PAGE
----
For several diagnostic and therapeutic problems, guidelines or clinical prediction rules were developed. 4–10 Implementation of guidelines may result in reduced diagnostic testing, improved documentation, more appropriate treatment, and a reduction of the time spent in the ED. 5,6 However, the translation of guidelines and prediction rules into clinical practice is still a major challenge. Studies of the actual clinical impact of decision rules, i.e., whether or not the use of a decision rule improves clinical decisions or benefits patient care, are limited. Reilly found that decision rule impact analysis was performed in only 9 out of 109 studies in their review. This may be due to limited implementation strategies of decision rules in routine clinical practice. 11 Clinical decision support systems (CDSS) may be able to integrate available knowledge (e.g., decision rules) into clinical practice. 12 Key features for successful CDSS implementation have been described, but little is known about the effects of CDSS-utilization on patient outcomes. 13–15
At the Erasmus Medical Center in Rotterdam, The Netherlands, a CDSS was developed for the diagnostic management of young children with fever without apparent source (FWS), based on previously derived and validated prediction rules. From July 2003, the computerized CDSS was used routinely by the ED nursing staff to register children presenting with fever. First, the CDSS automatically identified children with FWS, second, children at high risk for SBI were identified based on clinical characteristics, and third, a patient-specific diagnostic management advice was provided.
Our aims were to assess compliance with the system and to assess the effects of the CDSS on 1) time spent at the ED and 2) amount of performed diagnostic tests in children with FWS at high risk for serious bacterial infection. Our hypothesis was that initiation of diagnostic workup directly after ED nurse evaluation increased ED efficiency by reducing both time spent in the ED and number of diagnostic tests. 6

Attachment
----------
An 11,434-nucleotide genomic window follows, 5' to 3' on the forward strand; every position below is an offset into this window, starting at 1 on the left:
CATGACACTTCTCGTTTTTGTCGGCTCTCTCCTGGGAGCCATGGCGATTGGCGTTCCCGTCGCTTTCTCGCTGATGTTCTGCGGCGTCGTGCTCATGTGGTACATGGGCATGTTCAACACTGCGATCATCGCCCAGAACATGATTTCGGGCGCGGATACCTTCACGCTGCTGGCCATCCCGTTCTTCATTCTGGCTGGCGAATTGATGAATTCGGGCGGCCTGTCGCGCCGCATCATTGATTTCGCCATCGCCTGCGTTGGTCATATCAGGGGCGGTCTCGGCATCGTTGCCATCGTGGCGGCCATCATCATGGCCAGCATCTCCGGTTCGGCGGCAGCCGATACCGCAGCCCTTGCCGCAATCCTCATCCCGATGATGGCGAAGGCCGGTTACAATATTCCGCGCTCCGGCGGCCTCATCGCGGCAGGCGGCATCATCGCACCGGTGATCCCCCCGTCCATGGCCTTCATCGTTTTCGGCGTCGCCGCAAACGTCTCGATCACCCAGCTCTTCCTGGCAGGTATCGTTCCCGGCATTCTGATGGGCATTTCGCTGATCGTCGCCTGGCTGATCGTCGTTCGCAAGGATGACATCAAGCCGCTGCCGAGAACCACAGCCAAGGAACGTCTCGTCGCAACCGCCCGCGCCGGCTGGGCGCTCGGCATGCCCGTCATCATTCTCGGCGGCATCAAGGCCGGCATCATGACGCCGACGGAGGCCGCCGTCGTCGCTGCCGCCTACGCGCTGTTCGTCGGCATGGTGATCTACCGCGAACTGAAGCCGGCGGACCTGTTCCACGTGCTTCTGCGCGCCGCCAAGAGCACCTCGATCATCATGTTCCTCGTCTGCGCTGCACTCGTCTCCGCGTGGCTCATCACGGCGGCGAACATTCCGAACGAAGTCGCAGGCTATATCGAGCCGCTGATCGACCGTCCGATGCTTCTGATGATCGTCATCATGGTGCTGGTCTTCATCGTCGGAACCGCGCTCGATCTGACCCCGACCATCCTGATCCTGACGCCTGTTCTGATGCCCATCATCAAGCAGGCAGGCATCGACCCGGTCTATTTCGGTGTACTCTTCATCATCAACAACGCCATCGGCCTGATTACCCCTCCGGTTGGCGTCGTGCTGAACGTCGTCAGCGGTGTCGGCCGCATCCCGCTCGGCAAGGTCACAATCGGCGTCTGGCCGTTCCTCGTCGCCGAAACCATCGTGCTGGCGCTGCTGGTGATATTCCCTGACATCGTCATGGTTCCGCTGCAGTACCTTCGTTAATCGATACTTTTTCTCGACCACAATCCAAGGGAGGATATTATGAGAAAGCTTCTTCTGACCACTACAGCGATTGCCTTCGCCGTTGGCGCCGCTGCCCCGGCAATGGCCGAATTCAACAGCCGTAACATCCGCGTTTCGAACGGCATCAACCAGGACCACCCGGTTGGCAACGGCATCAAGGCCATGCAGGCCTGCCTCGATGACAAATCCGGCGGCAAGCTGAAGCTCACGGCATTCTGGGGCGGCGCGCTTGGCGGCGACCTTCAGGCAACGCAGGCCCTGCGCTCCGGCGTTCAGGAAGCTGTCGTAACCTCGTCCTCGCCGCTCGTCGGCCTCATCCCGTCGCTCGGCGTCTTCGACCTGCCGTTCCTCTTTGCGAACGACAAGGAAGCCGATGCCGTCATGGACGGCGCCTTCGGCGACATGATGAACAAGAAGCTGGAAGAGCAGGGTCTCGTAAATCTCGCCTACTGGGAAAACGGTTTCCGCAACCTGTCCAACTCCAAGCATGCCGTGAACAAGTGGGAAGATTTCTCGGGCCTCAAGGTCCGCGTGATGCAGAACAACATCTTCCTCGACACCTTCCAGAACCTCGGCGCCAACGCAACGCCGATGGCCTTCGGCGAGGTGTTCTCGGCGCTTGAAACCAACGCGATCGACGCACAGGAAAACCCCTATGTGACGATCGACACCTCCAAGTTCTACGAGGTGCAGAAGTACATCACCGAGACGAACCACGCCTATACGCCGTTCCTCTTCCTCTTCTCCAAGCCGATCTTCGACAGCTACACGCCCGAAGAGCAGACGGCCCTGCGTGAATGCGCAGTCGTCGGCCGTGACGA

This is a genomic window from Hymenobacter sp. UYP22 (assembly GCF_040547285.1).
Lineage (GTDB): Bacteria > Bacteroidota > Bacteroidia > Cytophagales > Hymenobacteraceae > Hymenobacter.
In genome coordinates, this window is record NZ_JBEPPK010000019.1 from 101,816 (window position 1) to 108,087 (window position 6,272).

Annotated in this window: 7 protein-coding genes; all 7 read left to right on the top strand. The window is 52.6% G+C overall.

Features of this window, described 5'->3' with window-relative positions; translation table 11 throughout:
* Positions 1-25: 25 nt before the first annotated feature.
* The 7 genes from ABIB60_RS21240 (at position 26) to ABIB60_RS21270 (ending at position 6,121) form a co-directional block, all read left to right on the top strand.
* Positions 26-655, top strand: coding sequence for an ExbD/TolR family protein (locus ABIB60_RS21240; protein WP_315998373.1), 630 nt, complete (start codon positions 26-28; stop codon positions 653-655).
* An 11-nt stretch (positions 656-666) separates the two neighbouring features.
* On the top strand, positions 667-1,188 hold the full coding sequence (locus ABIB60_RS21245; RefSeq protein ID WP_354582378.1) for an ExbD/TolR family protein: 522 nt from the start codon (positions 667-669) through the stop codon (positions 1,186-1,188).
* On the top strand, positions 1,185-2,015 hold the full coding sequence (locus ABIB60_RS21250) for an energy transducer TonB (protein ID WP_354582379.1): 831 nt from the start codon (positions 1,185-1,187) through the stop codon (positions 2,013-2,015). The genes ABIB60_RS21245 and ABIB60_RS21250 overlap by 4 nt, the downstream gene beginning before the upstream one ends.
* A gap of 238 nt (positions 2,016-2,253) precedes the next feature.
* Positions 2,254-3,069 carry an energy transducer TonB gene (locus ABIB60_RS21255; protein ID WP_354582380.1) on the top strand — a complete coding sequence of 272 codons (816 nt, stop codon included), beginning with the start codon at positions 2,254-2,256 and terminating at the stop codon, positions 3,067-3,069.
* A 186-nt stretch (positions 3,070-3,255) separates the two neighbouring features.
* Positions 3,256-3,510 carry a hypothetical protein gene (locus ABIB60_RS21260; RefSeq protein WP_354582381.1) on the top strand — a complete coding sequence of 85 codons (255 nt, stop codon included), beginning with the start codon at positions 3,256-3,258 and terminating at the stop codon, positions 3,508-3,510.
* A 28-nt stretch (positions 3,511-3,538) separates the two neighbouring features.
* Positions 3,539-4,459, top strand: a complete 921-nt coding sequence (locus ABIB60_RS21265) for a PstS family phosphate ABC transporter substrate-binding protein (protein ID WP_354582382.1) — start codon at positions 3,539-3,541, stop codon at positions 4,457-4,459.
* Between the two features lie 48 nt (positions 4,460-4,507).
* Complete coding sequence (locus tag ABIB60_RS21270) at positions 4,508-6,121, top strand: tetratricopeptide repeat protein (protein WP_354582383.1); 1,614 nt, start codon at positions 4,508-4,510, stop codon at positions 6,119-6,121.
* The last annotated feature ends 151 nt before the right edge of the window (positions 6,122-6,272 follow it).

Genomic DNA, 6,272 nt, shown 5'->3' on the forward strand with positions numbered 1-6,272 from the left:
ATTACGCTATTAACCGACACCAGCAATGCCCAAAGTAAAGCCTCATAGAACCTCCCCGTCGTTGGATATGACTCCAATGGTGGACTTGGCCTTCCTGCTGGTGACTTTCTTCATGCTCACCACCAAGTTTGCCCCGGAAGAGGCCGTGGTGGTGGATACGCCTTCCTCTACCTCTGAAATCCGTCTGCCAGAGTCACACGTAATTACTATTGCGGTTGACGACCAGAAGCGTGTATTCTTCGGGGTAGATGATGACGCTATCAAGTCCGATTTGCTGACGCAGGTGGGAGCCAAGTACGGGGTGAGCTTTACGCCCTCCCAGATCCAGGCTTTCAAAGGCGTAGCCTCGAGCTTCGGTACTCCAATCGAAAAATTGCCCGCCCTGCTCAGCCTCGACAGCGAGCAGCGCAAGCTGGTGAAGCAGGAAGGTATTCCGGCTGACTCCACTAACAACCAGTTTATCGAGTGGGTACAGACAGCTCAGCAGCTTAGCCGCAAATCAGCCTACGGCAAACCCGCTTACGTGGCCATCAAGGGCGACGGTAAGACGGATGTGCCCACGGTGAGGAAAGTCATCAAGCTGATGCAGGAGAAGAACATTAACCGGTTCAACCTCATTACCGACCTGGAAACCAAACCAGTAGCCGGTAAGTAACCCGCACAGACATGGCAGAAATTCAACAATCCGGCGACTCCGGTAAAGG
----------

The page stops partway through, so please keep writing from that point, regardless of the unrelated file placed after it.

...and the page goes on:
The emergency department of the Sophia Children’s Hospital is visited by 9000 children per year. From July 1, 2003 until December 31, 2005, children aged 0–16 years presenting with fever at the emergency department (ED) of the Sophia Children’s Hospital in Rotterdam were routinely registered by ED nurses, using standardized ED forms. Additionally, ED nurses used OpenSDE; a structured data entry application that, for the purpose of this study, was tailored for data collection on febrile children (). 16 Patient characteristics (gender, age, reason of the visit, visit date), referral profile, duration of the febrile episode, symptoms (earache, sore throat, runny nose, coughing, vomiting, diarrhea), and observations and measures from physical examination (e.g., vital signs, temperature, presence of chest-wall retractions, clinical appearance, and meningeal irritation) were collected during or immediately after ED nurse evaluation, as the patient was waiting for the attending ED physician. Total registration time per patient was less than two minutes.